7. Steer clear of stimulants late in the day. Who doesn't love a good cup of coffee as a late-afternoon pick-me-up? Caffeine however, is a stimulant. If you're having trouble sleeping, you'll want to avoid beverages and foods that contain caffeine- coffee, non-herbal tea, colas, even chocolate- at least 6 hours prior to bedtime.
  8. Avoid foods that can disrupt sleep. Citrus fruits, spicy food, fatty or fried food, and heavy meals are all tough on the digestive system and can trigger indigestion. If you're prone to heartburn, or bloating, eating to close to bedtime can mean a night of misery. That's because it takes your stomach 3 to 4 hours to empty, so when you lie down right after a big meal your digestive juices are cranking. 
  9. Nix the nightcaps. Even a single glass of wine close to bedtime can impact your sleep. Though alcohol initially will make you feel drowsy, it can interfere with the quality of your sleep. Alcohol alters what's called "sleep architecture", the natural flow of sleep through different stages of sleep, REM sleep, and light sleep. Drinking can also lead to lighter, more restless sleep, diminishing sleep depth and quality, so you're more likely to wake up feeling fatigued.
  10. Get regular exercise. A 2013 study found that a regular exercise routine can help contribute to improved sleep. The study results suggest that the effects of exercise on improving your sleep may not be immediate, however. It may take a few weeks or even months before an exercise routine creates a substantial impact on the quality and quantity of your sleep.

    It’s safe to say that if you have trouble sleeping, you may want to get your workout in earlier in the day, or at least 3 hours before bedtime. Exercise stimulates your body to produce the stress hormone cortisol that keeps your brain alert. Which is perfectly normal and fine, unless you’re trying to fall asleep.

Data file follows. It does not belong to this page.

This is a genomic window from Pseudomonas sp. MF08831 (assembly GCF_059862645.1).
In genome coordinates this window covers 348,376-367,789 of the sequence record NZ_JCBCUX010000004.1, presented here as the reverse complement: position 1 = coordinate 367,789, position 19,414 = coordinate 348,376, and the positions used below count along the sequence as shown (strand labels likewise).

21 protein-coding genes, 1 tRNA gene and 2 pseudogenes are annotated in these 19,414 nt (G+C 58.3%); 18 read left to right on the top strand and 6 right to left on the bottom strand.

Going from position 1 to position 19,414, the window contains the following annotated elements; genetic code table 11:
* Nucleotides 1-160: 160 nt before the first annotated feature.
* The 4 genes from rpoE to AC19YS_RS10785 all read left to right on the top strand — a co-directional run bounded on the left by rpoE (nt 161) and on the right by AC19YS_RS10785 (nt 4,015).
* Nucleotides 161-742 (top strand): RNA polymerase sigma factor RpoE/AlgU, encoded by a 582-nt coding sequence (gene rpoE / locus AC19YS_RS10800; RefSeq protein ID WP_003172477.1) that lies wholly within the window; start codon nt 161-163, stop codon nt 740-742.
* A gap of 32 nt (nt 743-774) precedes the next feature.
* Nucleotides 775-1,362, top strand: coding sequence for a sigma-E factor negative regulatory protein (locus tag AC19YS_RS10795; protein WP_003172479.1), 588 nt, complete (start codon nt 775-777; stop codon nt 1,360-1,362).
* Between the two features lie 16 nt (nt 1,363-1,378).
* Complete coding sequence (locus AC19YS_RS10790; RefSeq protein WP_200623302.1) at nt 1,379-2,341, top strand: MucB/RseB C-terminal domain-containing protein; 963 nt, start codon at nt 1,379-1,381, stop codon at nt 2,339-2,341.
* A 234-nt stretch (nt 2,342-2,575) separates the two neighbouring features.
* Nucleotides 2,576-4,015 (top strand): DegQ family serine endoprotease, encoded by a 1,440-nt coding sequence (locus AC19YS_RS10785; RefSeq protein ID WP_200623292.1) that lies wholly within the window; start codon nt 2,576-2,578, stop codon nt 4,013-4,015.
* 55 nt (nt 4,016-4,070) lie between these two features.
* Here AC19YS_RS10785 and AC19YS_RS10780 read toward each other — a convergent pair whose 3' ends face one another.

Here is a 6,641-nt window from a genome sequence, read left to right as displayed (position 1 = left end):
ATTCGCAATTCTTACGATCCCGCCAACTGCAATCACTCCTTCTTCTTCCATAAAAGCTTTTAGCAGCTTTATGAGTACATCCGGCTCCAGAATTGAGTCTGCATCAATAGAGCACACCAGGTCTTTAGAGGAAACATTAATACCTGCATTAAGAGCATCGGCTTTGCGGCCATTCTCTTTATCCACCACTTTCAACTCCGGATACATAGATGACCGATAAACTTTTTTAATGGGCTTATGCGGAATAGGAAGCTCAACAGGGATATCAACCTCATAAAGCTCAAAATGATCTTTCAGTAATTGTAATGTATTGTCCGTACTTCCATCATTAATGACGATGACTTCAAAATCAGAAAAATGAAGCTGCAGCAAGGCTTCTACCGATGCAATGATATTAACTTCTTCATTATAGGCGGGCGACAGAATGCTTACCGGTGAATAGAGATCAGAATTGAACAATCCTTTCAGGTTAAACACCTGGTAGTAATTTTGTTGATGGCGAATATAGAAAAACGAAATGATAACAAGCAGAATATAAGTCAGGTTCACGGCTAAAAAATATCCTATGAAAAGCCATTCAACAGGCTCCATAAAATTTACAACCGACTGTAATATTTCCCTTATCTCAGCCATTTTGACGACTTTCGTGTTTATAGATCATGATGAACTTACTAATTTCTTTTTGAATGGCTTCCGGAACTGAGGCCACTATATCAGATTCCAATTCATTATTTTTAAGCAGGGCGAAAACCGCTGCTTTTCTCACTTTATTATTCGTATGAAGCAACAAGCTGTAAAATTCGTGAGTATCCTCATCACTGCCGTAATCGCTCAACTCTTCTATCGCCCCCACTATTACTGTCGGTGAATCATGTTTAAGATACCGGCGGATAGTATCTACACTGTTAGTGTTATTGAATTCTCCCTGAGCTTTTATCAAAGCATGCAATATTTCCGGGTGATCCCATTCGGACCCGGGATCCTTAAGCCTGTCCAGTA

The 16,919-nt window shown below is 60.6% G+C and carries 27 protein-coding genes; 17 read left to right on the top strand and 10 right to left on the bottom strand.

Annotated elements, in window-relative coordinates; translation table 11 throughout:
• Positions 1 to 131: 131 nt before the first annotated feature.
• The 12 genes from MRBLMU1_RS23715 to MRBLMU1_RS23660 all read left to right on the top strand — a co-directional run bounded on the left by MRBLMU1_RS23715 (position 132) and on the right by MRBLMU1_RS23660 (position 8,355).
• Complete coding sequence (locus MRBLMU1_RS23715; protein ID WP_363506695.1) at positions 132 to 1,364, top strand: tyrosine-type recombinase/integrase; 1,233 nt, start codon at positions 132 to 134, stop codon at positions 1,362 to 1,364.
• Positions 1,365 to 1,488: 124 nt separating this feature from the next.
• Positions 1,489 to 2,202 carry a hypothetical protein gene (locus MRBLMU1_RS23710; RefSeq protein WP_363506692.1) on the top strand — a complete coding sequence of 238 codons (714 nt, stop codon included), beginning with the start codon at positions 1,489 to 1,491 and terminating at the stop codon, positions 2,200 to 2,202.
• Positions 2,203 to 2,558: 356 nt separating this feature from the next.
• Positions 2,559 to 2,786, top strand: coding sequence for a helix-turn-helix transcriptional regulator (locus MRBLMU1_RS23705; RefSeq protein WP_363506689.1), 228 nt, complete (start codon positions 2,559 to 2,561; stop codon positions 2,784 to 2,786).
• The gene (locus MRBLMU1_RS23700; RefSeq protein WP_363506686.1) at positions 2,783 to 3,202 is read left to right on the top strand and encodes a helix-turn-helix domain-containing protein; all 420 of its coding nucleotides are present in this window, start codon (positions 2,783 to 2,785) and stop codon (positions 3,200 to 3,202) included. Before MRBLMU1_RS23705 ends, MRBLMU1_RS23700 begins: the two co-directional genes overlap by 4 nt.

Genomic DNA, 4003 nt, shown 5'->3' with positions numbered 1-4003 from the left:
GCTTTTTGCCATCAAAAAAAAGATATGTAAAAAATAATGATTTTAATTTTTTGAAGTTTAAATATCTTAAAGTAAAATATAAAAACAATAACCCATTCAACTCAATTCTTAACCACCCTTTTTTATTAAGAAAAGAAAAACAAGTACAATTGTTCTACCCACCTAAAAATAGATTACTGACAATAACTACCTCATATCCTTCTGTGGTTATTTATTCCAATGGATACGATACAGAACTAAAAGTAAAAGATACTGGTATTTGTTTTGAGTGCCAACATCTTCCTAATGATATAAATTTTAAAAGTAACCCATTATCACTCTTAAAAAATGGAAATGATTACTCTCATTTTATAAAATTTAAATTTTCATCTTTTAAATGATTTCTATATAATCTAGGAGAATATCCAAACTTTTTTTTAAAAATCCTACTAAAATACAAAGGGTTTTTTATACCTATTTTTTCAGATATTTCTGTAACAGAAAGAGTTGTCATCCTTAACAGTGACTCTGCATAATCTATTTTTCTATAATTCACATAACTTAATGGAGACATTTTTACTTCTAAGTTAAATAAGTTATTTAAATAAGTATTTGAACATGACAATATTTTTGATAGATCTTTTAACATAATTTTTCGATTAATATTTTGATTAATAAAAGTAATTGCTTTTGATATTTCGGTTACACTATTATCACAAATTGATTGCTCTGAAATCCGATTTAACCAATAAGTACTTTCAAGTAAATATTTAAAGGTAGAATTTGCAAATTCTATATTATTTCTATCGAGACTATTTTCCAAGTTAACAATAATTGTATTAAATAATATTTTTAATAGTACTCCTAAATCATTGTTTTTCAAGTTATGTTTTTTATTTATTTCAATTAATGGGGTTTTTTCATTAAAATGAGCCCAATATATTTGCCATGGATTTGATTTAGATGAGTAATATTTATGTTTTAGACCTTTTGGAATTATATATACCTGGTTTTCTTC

11. Only use bed for sleep and sex. 

    If you struggle with sleep issues, it’s important to use your bedroom just for sleep (and sex). That means no TV, no internet browsing, no late-night heart-to-hearts with a partner or spouse. In doing this, you will train your mind to see your bed as a place of rest.

    Along these same lines, sleep hygiene experts recommend getting out of bed and going to another room if you don’t fall asleep within 20 minutes. A relaxing activity — reading, listening to music, even a warm shower — can help get you drowsy. The goal of this technique, called stimulus control, is to break the association of bed as a place of frustration and worry (when counting sheep isn’t working).

  12. Limit or avoid naps during the day. Plenty of famous people throughout history — including Salvador Dali, Albert Einstein, and Winston Churchill — have been fans of the catnap. In corporate America, some companies have embraced the idea, setting up workplace nap rooms. Although a short power nap of 20-25 minutes can lift your mood and leave you more refreshed, at least in the short term, it won’t make up for poor quality sleep at night. However, if you are experiencing trouble falling or staying asleep, it can be best to avoid naps altogether. A late-afternoon snooze will decrease your homeostatic sleep drive, making it harder to drift off at bedtime.